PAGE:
News - UK

UK - January 2013

Tax relief is due on claw back of bonus

A taxpayer wins his claim for tax relief in relation to his repayment to his employer of part of a sign-on bonus.

Background

The taxpayer entered into a new employment contract with his existing employer whereby he received a sign on bonus of 250,000 in return for his agreement to remain with the employer for at least 5 years. Under the contract, he was liable to repay part of that sign on bonus if he gave early notice to terminate the employment in breach of the 5-year commitment.

At the time of payment, the full amount was subject to UK income tax withholding (PAYE) and NIC. Additionally, the taxpayer reported the full amount as taxable income on his self assessment tax return for the tax year in which the payment was made.

The taxpayer subsequently gave notice early and became liable to repay 162,500 to his employer. However, the UK tax authorities (HMRC) denied any tax relief in relation to the repaid amount on the grounds that the full amount of 250,000 was earnings for the year in which it was received and that the fact that a portion of the bonus was repaid did not change that. It also contended that the repayment could not be regarded as "negative earnings" (a concept which is provided for under UK tax law) or that a claim could be made for employment loss relief under another part of the legislation.

The court agreed with HMRC that the sign on bonus was earnings and properly treated as such for the tax year in which it was received. However, it did accept the alternative contention by the taxpayer (that the repayment was a payment of "negative earnings") and concluded that the negative earnings should be aggregated with the "positive earnings" (140,000) received by the taxpayer in that same tax year. This resulted in nil earnings for the year in question. The court also determined that the remaining amount of the repayment (22,500) could be claimed under a different part of the legislation as "employment loss relief".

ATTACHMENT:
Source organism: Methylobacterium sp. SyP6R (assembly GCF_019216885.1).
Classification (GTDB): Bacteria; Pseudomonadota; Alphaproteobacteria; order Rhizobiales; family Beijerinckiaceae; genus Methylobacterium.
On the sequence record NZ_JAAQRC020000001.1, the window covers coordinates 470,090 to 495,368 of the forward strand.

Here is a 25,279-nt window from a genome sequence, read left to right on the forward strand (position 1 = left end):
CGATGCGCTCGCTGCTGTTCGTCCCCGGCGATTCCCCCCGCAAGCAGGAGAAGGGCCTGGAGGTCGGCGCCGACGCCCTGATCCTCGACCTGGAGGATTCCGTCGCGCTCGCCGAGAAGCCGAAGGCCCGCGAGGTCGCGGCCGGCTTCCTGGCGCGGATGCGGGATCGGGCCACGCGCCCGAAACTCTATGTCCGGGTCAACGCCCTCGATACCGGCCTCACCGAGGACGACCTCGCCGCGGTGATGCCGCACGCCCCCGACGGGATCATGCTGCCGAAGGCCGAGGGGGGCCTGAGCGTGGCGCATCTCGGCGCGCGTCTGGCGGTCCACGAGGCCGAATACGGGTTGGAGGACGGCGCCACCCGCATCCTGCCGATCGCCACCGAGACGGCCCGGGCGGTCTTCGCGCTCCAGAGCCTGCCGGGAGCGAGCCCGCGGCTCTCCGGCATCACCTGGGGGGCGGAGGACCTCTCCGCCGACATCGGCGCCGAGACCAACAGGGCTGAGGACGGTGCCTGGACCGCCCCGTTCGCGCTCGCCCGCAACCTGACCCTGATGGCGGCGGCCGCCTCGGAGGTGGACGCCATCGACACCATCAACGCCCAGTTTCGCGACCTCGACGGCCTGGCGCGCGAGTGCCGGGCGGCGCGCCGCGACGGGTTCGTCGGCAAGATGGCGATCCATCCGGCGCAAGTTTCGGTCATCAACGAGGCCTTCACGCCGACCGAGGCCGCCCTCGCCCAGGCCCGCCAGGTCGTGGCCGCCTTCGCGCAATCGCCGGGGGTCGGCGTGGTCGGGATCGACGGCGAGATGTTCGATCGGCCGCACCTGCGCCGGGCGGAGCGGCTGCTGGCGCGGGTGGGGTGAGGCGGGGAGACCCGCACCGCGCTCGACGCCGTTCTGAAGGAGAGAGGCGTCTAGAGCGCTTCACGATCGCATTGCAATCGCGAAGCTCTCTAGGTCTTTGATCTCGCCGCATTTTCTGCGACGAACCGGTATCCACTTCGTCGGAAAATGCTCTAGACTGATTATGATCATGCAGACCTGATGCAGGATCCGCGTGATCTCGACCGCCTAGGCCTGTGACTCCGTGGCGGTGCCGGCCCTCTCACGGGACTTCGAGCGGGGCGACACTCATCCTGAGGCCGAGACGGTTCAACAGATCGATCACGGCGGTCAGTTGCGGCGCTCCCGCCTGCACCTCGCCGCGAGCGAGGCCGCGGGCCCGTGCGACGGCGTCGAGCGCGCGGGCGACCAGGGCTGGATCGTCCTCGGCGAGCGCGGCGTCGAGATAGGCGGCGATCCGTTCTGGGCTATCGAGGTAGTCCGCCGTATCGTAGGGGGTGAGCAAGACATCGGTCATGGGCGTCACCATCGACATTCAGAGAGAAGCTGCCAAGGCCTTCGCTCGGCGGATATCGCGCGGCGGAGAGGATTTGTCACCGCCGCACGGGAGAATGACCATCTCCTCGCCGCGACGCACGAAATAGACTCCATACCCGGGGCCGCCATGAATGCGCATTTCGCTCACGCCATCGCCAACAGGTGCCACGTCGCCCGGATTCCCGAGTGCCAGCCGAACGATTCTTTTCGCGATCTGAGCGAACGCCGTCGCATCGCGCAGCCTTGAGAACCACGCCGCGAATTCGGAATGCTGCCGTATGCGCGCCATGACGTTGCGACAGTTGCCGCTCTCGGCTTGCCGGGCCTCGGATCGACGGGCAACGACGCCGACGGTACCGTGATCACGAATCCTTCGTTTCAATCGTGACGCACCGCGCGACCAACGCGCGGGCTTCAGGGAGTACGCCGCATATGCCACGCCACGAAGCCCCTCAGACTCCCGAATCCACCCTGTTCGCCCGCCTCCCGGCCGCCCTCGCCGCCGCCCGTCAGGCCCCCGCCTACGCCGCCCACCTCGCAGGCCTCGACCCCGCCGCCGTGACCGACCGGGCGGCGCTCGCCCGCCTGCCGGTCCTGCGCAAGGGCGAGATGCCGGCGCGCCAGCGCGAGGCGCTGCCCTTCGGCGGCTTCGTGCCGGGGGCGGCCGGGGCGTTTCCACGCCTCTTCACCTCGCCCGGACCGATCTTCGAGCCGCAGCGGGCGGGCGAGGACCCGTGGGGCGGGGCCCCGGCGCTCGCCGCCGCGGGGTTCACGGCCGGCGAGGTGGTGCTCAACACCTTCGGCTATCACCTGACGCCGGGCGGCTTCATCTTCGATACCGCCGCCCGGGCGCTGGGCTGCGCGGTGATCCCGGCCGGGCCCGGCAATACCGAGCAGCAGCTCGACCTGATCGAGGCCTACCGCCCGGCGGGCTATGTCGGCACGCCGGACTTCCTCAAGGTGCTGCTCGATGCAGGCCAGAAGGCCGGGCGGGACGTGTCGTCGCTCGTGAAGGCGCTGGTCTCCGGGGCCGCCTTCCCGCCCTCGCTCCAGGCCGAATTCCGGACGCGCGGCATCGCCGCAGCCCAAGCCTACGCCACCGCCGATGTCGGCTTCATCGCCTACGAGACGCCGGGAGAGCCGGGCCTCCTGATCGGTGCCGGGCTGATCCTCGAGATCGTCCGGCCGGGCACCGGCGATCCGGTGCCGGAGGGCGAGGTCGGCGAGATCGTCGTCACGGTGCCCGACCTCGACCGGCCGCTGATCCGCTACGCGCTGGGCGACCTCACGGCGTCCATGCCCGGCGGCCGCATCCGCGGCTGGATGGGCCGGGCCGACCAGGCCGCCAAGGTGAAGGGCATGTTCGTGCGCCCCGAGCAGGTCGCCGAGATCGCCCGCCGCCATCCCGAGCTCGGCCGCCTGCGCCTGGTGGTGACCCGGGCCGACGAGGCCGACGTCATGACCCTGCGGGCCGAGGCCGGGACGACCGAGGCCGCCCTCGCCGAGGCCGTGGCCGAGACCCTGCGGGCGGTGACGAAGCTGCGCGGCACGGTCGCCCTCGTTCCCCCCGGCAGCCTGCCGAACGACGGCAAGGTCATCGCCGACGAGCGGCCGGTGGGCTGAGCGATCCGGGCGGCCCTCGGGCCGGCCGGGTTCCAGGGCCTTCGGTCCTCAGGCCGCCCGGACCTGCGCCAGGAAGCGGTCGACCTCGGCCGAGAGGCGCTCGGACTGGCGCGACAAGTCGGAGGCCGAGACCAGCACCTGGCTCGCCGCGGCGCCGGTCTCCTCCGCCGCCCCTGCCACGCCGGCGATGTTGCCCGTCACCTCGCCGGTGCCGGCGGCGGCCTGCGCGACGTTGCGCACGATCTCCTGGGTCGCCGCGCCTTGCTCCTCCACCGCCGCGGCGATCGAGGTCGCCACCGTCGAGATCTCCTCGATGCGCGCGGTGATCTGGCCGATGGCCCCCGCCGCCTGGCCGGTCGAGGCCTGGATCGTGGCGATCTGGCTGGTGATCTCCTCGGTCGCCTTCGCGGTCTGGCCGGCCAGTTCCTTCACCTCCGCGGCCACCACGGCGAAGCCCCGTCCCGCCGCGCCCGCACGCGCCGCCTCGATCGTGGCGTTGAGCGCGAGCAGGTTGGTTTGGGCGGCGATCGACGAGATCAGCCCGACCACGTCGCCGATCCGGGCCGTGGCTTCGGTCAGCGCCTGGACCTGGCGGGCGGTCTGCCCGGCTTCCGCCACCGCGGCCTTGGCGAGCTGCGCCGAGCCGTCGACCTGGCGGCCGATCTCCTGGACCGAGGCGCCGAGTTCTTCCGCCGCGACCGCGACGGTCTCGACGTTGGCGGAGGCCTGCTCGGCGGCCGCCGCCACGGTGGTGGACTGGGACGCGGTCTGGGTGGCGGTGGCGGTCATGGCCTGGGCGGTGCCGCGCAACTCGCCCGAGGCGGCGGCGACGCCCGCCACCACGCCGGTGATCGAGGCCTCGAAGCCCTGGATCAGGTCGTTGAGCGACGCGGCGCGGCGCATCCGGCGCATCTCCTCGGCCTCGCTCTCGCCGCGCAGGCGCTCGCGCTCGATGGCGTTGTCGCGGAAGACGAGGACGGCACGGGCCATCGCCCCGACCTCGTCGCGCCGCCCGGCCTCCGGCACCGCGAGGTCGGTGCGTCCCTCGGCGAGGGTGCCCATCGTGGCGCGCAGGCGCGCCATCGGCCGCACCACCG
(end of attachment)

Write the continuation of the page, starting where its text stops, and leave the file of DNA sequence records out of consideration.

Commentary

Although an appeal may be made, the decision is still a timely one as more and more UK companies, under pressure from shareholders as a result of the financial crisis, are inserting claw back provisions into their bonus and share plans.

Resources

Julian Martin v HMRC [2013] UKFTT 040 (TC)

For further information or to discuss the issues raised, please contact John Mooney or Bina Gayadien on +44 (0)20 3051 5711 at Abbiss Cadres LLP, London - www.abbisscadres.com.

Disclaimer

Content is for general information purposes only. The information provided is not intended to be comprehensive and it does not constitute or contain legal or other advice. If you require assistance in relation to any issue please seek specific advice relevant to your particular circumstances. In particular, no responsibility shall be accepted by the authors or by Abbiss Cadres LLP for any losses occasioned by reliance on any content appearing on or accessible from this article. For further legal information click here.

Circular 230 disclosure

To ensure compliance with requirements imposed by the IRS and other taxing authorities, we inform you that any tax advice contained in this article (including any attachments) is not intended or written to be used, and cannot be used, for the purpose of (i) avoiding penalties that may be imposed on any taxpayer or (ii) promoting, marketing or recommending to another party any transaction or matter addressed herein.

Copying

If you would like to copy or otherwise reproduce this article then you may do so provided that: (1) any such copy or reproduction is for your own personal use or if it is made available to any third party it is done so on a free of charge basis; and (2) the article is reproduced in full together with the contact details, disclaimer and any logos as they appear on each article.